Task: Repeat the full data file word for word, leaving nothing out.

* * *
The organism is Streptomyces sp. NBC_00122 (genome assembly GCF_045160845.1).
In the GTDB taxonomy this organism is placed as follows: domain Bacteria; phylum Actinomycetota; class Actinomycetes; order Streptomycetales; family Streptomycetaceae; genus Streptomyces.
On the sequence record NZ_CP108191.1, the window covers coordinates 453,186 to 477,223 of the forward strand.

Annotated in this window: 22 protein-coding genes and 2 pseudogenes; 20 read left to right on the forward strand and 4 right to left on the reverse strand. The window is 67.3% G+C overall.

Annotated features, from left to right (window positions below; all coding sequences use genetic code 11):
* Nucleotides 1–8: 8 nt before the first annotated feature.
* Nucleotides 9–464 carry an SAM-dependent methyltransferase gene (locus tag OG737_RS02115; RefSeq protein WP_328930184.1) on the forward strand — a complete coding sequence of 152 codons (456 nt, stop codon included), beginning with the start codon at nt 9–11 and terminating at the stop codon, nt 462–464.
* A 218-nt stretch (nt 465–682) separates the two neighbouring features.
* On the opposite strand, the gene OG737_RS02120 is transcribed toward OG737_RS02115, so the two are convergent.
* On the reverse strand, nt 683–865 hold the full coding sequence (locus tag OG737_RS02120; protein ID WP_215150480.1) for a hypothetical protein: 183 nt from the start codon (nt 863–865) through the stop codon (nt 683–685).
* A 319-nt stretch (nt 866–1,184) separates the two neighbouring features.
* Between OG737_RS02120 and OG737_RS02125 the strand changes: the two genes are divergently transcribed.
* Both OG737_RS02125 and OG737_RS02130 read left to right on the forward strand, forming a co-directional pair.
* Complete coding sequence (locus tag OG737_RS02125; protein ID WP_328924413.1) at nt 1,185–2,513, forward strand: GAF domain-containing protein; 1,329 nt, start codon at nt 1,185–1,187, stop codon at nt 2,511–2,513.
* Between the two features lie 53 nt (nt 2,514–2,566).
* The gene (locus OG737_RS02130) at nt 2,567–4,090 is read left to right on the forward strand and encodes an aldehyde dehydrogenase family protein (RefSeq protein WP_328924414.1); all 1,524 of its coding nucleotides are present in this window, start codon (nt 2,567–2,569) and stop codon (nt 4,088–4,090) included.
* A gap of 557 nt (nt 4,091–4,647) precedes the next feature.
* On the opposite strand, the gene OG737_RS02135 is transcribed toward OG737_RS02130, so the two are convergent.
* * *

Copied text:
The organism is Streptomyces sp. NBC_00122 (genome assembly GCF_045160845.1).
In the GTDB taxonomy this organism is placed as follows: domain Bacteria; phylum Actinomycetota; class Actinomycetes; order Streptomycetales; family Streptomycetaceae; genus Streptomyces.
On the sequence record NZ_CP108191.1, the window covers coordinates 453,186 to 477,223 of the forward strand.

Annotated in this window: 22 protein-coding genes and 2 pseudogenes; 20 read left to right on the forward strand and 4 right to left on the reverse strand. The window is 67.3% G+C overall.

Annotated features, from left to right (window positions below; all coding sequences use genetic code 11):
* Nucleotides 1–8: 8 nt before the first annotated feature.
* Nucleotides 9–464 carry an SAM-dependent methyltransferase gene (locus tag OG737_RS02115; RefSeq protein WP_328930184.1) on the forward strand — a complete coding sequence of 152 codons (456 nt, stop codon included), beginning with the start codon at nt 9–11 and terminating at the stop codon, nt 462–464.
* A 218-nt stretch (nt 465–682) separates the two neighbouring features.
* On the opposite strand, the gene OG737_RS02120 is transcribed toward OG737_RS02115, so the two are convergent.
* On the reverse strand, nt 683–865 hold the full coding sequence (locus tag OG737_RS02120; protein ID WP_215150480.1) for a hypothetical protein: 183 nt from the start codon (nt 863–865) through the stop codon (nt 683–685).
* A 319-nt stretch (nt 866–1,184) separates the two neighbouring features.
* Between OG737_RS02120 and OG737_RS02125 the strand changes: the two genes are divergently transcribed.
* Both OG737_RS02125 and OG737_RS02130 read left to right on the forward strand, forming a co-directional pair.
* Complete coding sequence (locus tag OG737_RS02125; protein ID WP_328924413.1) at nt 1,185–2,513, forward strand: GAF domain-containing protein; 1,329 nt, start codon at nt 1,185–1,187, stop codon at nt 2,511–2,513.
* Between the two features lie 53 nt (nt 2,514–2,566).
* The gene (locus OG737_RS02130) at nt 2,567–4,090 is read left to right on the forward strand and encodes an aldehyde dehydrogenase family protein (RefSeq protein WP_328924414.1); all 1,524 of its coding nucleotides are present in this window, start codon (nt 2,567–2,569) and stop codon (nt 4,088–4,090) included.
* A gap of 557 nt (nt 4,091–4,647) precedes the next feature.
* On the opposite strand, the gene OG737_RS02135 is transcribed toward OG737_RS02130, so the two are convergent.